GTA Home Pricing is far better than most reports imply.
From a pricing standpoint, the spring GTA Housing Market is better than many publications imply. To understand why, we need to put the current market in context. It’s a unique time in the history of housing in the Greater Toronto Area (GTA) as a result of the previous three successive years (2016, 2015 and 2014) in which we saw unprecedented annual price increases, first 10% then 20% and then a 35% jump! That three year backdrop makes it easy to misunderstand, and easy to be misled by, current announcements of real estate market statistics. Most year-over-year reports on PRICE are indicating a 15% drop March 2018 over March 2017, along with speculation about the reasons (government intervention, mortgage qualification rules and interest rate fears). But if you’ve owned a home for the last four years, even with this latest 15% price drop, you’ve made a spectacular and rare return on investment, and its tax free for most people. Home equity has increased dramatically in that time.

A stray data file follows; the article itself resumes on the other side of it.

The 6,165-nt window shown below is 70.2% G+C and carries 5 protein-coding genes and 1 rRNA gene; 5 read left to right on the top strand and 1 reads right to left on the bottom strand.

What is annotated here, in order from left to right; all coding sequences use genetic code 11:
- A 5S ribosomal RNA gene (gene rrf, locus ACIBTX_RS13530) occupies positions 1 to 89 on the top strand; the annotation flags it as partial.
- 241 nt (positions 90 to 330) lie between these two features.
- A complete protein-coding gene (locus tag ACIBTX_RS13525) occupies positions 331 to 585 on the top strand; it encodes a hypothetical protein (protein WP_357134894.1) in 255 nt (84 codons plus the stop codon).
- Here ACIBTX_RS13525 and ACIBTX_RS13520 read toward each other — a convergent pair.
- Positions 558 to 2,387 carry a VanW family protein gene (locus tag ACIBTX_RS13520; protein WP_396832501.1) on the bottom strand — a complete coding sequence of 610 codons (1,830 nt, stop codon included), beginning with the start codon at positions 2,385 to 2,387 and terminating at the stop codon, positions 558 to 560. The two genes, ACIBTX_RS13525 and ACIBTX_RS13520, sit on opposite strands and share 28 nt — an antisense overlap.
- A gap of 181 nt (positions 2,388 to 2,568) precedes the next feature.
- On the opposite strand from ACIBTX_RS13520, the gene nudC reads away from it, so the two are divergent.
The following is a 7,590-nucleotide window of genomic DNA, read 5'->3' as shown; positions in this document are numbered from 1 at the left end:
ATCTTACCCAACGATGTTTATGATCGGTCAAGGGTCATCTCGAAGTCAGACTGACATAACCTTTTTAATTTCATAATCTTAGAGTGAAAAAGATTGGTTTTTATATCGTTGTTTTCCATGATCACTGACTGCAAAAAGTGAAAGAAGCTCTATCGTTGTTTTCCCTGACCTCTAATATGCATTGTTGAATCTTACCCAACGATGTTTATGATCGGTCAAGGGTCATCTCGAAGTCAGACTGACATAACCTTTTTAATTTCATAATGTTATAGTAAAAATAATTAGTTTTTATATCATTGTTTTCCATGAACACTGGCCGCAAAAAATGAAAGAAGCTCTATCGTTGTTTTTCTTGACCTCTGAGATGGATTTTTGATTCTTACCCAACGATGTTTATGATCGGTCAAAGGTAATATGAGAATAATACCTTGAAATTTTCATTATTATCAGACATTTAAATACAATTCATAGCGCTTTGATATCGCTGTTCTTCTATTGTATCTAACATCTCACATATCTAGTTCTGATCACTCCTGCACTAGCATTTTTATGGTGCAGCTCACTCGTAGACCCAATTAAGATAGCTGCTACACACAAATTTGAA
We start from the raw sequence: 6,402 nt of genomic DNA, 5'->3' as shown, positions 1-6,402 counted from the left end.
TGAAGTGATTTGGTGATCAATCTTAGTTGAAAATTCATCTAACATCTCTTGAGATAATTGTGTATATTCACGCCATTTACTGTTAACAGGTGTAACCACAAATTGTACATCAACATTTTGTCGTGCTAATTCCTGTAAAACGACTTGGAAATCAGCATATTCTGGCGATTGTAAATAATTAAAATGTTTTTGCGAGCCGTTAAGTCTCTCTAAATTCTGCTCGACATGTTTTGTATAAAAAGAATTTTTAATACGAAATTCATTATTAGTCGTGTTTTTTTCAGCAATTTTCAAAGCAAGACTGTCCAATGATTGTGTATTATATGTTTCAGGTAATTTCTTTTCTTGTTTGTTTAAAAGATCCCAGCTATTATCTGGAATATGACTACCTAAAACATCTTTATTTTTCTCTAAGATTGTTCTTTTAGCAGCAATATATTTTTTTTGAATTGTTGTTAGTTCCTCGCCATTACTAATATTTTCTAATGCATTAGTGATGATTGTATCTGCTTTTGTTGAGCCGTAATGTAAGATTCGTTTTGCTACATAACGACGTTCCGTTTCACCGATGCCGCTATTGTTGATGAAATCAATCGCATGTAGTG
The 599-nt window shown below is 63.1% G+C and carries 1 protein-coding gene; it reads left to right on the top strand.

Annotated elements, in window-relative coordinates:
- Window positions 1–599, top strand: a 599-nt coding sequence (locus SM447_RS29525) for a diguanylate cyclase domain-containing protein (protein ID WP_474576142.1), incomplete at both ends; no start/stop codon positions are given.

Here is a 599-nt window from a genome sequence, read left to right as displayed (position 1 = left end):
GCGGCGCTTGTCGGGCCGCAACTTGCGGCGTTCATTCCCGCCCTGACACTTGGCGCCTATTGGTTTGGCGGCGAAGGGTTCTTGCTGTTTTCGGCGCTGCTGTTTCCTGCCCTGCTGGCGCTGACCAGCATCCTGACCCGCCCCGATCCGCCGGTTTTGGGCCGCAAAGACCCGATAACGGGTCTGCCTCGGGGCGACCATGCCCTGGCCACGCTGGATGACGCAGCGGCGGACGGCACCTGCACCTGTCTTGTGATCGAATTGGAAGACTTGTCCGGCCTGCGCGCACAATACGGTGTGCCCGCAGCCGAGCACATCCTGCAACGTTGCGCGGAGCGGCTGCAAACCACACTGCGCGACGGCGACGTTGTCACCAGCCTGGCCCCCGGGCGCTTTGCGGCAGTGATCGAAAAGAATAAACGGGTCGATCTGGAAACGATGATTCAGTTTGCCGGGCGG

Is a 15% PRICE DROP good or bad? Obviously if you’re planning to sell soon, a small portion of your recent equity growth has been eroded. But the price drop is also a good thing in some ways. Market speculators are leaving the housing market since flipping a home is no longer a safe bet. Speculators represent a false element of home demand, so it’s a good thing that the market is now less driven by their activity. Also, the price drop over the last twelve months is a long-expected correction of a previously unsustainable price surge. The market is now returning to a balanced position, where neither the buyer nor the seller has a consistent upper hand. Balanced markets are good for all consumers, as it reduces the likelihood of catastrophic mistakes by those who cannot afford them (like the homeowners who bought not-yet-built homes at the highest price points of the market, hoping to sell their current home later at a market-peak price, only to discover that they are now in real trouble because they overpaid for the new build and cannot afford to sell their existing home at current prices.)
Click the link to read economist Derek Holt’s view, written by Sarah Niedoba